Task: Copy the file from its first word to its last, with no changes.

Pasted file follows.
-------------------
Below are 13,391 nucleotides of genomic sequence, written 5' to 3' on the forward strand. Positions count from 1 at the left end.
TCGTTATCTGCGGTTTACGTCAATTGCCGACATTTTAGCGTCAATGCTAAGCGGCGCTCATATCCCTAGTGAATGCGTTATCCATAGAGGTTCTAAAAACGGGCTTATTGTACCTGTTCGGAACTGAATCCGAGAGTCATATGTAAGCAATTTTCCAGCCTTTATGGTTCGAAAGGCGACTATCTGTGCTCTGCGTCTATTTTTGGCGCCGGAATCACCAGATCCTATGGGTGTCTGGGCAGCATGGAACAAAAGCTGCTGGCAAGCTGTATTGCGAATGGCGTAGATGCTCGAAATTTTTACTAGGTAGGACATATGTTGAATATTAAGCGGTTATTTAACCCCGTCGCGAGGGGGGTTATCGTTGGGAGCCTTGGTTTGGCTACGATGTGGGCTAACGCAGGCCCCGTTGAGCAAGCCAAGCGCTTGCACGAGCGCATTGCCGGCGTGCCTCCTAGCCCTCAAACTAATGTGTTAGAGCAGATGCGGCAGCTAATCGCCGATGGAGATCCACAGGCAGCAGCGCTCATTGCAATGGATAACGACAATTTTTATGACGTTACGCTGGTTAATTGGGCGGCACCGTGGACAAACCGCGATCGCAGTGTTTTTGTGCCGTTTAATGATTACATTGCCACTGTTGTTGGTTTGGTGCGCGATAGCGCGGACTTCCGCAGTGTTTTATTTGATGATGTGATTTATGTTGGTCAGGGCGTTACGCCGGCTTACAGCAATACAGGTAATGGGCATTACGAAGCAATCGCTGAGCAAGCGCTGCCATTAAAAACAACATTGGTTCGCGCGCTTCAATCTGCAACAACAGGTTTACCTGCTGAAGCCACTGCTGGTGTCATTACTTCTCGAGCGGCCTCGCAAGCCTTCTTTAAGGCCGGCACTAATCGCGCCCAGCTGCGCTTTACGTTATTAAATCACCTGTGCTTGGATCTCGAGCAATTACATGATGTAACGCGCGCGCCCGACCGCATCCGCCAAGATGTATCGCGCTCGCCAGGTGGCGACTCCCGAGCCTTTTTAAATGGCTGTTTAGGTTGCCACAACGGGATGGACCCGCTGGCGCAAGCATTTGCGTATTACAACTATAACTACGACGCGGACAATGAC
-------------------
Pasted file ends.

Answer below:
Below are 13,391 nucleotides of genomic sequence, written 5' to 3' on the forward strand. Positions count from 1 at the left end.
TCGTTATCTGCGGTTTACGTCAATTGCCGACATTTTAGCGTCAATGCTAAGCGGCGCTCATATCCCTAGTGAATGCGTTATCCATAGAGGTTCTAAAAACGGGCTTATTGTACCTGTTCGGAACTGAATCCGAGAGTCATATGTAAGCAATTTTCCAGCCTTTATGGTTCGAAAGGCGACTATCTGTGCTCTGCGTCTATTTTTGGCGCCGGAATCACCAGATCCTATGGGTGTCTGGGCAGCATGGAACAAAAGCTGCTGGCAAGCTGTATTGCGAATGGCGTAGATGCTCGAAATTTTTACTAGGTAGGACATATGTTGAATATTAAGCGGTTATTTAACCCCGTCGCGAGGGGGGTTATCGTTGGGAGCCTTGGTTTGGCTACGATGTGGGCTAACGCAGGCCCCGTTGAGCAAGCCAAGCGCTTGCACGAGCGCATTGCCGGCGTGCCTCCTAGCCCTCAAACTAATGTGTTAGAGCAGATGCGGCAGCTAATCGCCGATGGAGATCCACAGGCAGCAGCGCTCATTGCAATGGATAACGACAATTTTTATGACGTTACGCTGGTTAATTGGGCGGCACCGTGGACAAACCGCGATCGCAGTGTTTTTGTGCCGTTTAATGATTACATTGCCACTGTTGTTGGTTTGGTGCGCGATAGCGCGGACTTCCGCAGTGTTTTATTTGATGATGTGATTTATGTTGGTCAGGGCGTTACGCCGGCTTACAGCAATACAGGTAATGGGCATTACGAAGCAATCGCTGAGCAAGCGCTGCCATTAAAAACAACATTGGTTCGCGCGCTTCAATCTGCAACAACAGGTTTACCTGCTGAAGCCACTGCTGGTGTCATTACTTCTCGAGCGGCCTCGCAAGCCTTCTTTAAGGCCGGCACTAATCGCGCCCAGCTGCGCTTTACGTTATTAAATCACCTGTGCTTGGATCTCGAGCAATTACATGATGTAACGCGCGCGCCCGACCGCATCCGCCAAGATGTATCGCGCTCGCCAGGTGGCGACTCCCGAGCCTTTTTAAATGGCTGTTTAGGTTGCCACAACGGGATGGACCCGCTGGCGCAAGCATTTGCGTATTACAACTATAACTACGACGCGGACAATGAC